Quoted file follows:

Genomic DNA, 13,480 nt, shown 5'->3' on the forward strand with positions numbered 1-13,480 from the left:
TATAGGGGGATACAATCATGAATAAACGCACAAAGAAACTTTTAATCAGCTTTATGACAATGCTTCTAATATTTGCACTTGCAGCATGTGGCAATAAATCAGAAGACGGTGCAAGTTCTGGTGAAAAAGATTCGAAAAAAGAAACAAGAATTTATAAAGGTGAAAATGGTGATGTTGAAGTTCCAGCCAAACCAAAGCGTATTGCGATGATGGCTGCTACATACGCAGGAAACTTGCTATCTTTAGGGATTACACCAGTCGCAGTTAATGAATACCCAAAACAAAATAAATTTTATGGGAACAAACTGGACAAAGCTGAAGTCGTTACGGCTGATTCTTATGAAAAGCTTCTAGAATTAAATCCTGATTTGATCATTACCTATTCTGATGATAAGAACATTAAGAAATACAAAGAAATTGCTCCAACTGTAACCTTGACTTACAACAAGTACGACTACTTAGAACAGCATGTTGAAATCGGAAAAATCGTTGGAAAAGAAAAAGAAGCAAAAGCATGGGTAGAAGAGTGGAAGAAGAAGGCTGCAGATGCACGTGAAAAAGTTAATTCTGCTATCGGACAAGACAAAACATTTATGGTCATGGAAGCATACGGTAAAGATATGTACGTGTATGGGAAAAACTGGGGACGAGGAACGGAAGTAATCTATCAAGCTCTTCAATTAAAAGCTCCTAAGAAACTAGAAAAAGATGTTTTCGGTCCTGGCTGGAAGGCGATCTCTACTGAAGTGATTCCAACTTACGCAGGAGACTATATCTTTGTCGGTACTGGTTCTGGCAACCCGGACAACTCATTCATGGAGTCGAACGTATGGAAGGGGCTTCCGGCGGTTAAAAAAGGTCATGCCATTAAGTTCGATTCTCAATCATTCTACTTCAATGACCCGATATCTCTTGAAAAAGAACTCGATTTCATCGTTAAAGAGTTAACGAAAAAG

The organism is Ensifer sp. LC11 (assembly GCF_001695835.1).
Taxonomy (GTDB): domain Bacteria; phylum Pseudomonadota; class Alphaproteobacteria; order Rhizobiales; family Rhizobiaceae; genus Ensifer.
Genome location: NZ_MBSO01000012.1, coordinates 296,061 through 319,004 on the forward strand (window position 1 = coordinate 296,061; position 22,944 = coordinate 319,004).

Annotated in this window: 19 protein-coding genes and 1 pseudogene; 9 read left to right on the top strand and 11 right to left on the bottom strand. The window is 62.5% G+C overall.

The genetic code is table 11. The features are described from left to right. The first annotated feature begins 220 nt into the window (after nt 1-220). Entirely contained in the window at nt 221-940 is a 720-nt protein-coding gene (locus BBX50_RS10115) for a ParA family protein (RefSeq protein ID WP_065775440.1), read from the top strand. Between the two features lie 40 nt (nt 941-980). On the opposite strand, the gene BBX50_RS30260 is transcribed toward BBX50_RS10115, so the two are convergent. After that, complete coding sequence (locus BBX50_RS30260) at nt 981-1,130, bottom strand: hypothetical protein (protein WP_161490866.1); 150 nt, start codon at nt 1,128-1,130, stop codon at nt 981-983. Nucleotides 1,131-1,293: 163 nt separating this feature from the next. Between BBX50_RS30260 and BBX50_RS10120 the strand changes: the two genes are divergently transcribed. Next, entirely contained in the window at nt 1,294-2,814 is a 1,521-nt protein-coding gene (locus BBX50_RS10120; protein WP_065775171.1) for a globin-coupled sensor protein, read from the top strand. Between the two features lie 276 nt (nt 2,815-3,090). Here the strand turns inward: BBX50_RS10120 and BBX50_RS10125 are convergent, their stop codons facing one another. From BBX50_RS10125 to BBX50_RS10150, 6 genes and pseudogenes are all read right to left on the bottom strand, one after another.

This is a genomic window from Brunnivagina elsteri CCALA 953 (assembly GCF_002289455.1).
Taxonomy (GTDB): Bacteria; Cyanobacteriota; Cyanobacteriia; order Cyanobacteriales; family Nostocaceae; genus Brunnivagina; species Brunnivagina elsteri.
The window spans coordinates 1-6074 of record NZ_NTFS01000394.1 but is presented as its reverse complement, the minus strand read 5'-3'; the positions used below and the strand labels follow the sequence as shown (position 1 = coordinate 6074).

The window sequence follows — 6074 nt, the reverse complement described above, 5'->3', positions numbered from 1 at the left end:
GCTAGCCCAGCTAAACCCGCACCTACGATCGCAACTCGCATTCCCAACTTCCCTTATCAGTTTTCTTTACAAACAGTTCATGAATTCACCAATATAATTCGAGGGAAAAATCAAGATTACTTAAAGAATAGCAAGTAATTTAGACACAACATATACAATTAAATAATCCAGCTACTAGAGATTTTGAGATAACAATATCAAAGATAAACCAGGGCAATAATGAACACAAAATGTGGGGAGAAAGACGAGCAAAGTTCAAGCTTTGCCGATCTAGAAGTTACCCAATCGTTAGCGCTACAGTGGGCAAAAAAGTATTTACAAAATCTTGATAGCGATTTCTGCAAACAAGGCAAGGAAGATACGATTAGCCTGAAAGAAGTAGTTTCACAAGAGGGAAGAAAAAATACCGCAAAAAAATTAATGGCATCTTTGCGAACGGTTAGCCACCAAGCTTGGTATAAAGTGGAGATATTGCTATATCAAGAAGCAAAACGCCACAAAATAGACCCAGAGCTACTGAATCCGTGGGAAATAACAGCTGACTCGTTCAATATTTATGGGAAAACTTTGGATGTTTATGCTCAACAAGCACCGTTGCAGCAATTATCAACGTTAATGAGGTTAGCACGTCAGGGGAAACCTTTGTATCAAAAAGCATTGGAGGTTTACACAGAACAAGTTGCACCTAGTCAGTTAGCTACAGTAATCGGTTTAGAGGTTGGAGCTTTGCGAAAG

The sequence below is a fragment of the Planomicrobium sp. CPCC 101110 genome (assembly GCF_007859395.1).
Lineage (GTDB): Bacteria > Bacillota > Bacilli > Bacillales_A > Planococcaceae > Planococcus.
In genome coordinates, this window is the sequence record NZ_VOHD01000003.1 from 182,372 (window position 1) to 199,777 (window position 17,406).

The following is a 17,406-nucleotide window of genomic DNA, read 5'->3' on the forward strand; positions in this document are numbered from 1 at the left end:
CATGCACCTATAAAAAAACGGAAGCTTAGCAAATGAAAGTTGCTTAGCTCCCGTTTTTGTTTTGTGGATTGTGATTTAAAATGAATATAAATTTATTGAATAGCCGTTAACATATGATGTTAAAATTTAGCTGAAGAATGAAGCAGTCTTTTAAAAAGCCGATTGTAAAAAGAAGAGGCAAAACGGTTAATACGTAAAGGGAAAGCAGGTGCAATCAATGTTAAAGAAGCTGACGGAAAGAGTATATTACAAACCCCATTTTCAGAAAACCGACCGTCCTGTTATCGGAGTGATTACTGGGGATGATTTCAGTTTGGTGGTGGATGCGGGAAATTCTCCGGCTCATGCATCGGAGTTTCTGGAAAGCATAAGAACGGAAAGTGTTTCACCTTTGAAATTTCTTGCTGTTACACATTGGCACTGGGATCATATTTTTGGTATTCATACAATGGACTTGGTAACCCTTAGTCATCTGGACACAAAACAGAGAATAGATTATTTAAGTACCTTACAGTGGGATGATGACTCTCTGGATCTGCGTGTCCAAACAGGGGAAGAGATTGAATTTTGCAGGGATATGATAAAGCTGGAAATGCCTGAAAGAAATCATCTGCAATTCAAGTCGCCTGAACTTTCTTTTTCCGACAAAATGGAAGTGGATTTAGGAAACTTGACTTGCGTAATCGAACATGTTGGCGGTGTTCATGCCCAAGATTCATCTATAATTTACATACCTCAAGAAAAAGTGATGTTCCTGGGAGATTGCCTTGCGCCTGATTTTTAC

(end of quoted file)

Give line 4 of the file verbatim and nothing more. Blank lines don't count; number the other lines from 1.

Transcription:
Taxonomy (GTDB): domain Bacteria; phylum Pseudomonadota; class Alphaproteobacteria; order Rhizobiales; family Rhizobiaceae; genus Ensifer.